You may not be getting your promised King Kong vs. Godzilla smackdown next month, but something even better is about to stomp into your multiplex: the original King Kong movie from 1933! Fathom Events and Turner Classic Movies announced the humongous news on Thursday, revealing that the big ape will have his moment for one day, and one day only, on March 15.
Even if it’s for an afternoon, this also marks the first nationwide rerelease of King Kong 64 years with the film will play on over 600 screens across the country.
“Last given a big-screen re-release in 1956 – when Dwight D. Eisenhower was president, the average movie ticket cost 59 cents, and not a single manmade item was orbiting the earth – the original theatrical version of King Kong is back to dazzle the digital era with its all-analog marvels,” Fathom crowed about the event.
The film will screen at both 1pm and 4pm at participating theaters and will include an intro and outro from primetime Turner Classic Movies host, Ben Mankiewicz.
King Kong is of course the legendary adventure movie from Merian C. Cooper and Ernest B. Schoedsack. An original story that has lived on for nearly a century due to its imagination and at-the-time groundbreaking stop-motion special effects, courtesy of Willis O’Brien, the film remains a marvel in any age.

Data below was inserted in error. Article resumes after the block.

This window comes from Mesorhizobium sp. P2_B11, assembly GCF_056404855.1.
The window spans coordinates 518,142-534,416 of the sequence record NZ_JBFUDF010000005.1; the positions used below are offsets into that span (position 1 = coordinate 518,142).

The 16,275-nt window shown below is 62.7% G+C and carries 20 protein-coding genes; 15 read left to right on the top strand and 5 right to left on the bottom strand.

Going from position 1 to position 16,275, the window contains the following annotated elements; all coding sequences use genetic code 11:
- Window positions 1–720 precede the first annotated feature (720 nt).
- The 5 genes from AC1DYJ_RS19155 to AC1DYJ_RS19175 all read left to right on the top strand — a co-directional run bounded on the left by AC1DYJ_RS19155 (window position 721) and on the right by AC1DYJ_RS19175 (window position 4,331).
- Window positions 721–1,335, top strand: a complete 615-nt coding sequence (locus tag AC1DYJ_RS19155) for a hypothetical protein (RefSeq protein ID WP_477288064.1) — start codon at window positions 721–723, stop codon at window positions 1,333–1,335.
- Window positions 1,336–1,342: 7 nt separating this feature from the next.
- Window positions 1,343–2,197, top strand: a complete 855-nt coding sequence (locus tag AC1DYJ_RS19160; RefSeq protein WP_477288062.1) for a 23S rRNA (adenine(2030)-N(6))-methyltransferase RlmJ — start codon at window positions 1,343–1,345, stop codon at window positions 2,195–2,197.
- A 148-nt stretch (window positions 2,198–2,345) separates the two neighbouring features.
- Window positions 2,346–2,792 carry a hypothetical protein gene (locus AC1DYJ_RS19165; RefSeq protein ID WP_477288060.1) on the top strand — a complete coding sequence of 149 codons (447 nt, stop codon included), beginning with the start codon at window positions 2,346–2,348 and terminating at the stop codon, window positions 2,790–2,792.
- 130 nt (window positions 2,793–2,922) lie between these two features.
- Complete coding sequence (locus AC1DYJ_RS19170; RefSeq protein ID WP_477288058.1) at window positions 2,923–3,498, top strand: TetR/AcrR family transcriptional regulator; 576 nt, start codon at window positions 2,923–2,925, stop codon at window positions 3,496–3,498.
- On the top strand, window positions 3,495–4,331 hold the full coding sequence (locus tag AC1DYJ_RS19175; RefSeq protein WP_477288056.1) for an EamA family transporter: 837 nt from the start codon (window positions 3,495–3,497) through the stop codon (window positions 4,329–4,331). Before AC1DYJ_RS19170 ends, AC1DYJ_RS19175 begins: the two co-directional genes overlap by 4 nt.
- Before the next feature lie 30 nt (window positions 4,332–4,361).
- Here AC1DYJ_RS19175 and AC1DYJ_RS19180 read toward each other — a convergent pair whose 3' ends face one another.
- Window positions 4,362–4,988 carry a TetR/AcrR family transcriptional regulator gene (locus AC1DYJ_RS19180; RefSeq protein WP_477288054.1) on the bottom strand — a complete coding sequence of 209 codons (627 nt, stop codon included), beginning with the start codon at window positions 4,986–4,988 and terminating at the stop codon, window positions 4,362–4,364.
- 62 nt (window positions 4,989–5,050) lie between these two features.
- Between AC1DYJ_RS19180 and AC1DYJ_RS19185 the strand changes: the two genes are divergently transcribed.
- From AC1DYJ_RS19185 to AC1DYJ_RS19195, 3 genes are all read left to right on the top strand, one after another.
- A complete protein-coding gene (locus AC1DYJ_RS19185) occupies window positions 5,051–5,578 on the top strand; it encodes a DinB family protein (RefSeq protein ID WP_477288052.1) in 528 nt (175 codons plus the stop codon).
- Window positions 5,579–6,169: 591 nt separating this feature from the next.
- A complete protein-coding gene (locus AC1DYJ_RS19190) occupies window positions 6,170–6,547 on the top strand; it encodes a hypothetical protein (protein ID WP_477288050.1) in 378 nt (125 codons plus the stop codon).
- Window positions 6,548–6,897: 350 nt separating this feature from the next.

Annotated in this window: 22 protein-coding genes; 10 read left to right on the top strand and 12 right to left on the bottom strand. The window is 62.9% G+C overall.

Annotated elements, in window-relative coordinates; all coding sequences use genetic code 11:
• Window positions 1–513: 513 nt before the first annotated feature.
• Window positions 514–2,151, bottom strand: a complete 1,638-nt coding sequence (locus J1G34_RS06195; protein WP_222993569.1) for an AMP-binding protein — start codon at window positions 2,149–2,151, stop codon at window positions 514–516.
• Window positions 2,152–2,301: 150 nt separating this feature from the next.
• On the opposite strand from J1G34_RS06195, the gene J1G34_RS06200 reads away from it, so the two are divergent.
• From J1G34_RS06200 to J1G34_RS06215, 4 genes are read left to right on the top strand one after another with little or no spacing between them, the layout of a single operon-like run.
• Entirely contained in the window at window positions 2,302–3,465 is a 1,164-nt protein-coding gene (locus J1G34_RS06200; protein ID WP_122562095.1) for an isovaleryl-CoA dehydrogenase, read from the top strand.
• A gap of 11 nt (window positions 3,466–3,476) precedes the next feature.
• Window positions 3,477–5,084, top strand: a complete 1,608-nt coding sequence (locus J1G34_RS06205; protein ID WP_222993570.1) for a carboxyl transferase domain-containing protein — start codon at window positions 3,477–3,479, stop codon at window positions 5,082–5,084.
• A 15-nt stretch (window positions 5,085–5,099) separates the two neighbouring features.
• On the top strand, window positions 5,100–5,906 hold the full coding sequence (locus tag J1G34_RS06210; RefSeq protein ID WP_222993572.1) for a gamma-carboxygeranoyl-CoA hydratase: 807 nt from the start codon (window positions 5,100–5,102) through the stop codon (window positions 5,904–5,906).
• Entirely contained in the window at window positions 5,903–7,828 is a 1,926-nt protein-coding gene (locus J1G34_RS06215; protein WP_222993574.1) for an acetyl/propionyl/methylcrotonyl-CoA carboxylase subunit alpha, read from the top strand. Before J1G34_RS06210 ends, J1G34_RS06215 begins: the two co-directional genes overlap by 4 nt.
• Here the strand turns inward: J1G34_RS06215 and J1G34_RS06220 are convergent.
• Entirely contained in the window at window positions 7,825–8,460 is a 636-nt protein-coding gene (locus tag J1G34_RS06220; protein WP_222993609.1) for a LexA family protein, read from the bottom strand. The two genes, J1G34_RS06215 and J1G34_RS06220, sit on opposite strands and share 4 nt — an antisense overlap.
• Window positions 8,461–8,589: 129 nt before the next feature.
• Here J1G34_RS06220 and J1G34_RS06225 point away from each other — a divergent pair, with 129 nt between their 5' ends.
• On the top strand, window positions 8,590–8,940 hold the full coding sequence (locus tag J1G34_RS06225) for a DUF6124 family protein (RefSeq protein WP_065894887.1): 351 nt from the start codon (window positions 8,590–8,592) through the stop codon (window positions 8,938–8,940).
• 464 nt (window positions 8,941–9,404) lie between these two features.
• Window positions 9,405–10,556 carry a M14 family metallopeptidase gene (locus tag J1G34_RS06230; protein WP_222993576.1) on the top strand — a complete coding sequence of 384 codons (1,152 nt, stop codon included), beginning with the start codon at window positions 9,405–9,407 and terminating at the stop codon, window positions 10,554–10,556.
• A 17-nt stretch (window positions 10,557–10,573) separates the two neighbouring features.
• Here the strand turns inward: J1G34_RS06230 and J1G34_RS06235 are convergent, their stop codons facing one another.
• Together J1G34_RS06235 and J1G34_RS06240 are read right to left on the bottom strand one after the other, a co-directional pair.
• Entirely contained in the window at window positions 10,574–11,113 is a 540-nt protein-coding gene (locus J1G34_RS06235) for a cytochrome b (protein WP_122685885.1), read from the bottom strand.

Its famed story—a somewhat unique take on “Beauty and the Beast”—follows a film crew who dares charter a ship to journey into the unknown. In search of an island said to be on no map, director Carl Denham (Robert Armstrong) will find the “nature drama” of his life when he and his team stumble upon Kong, the Eighth Wonder of the World!
The king is a giant gorilla hidden behind an even larger wall, and he’s appeased by natives of his island offering human sacrifices. As soon as Denham’s film crew sets foot there, the most prized sacrifice becomes Denham’s leading lady, Ann Darrow (Fay Wray). Thus kidnapped by the charmed big guy, Ann’s plight forces her compatriots to launch into a rescue mission that follows Kong into the jungle facing dinosaurs, giant monsters, and an unsteady log… and that’s all before the movie’s most iconic third act which features Kong climbing the Empire State Building!
King Kong remains a classic for many, often intangible reasons. It is not the first stop-motion film, nor the first O’Brien worked on. However, the movie pulsates with an infectious gusto thanks in part to its directors Cooper and Schoedsack, who lived lifes as adventurous as Denham and company, previously shooting their own “nature dramas” one expedition at a time. It also is one of the last great examples, for better and worse, of Victorian era pulp that was built around the ideas of exploration, colonization, and often primitive bigotry. Nonetheless, it imagined a lost ancient world which when juxtaposed with modernity—as exemplified by an Empire State Building that was the newest and tallest skyscraper on the planet in 1933—becomes mythic.
To this day, it’s a potent allegory, including in ways that likely eluded its filmmakers and initial audiences. The film is definitely worth seeing on a big screen, but you can decide that for yourself by going to Fathom now.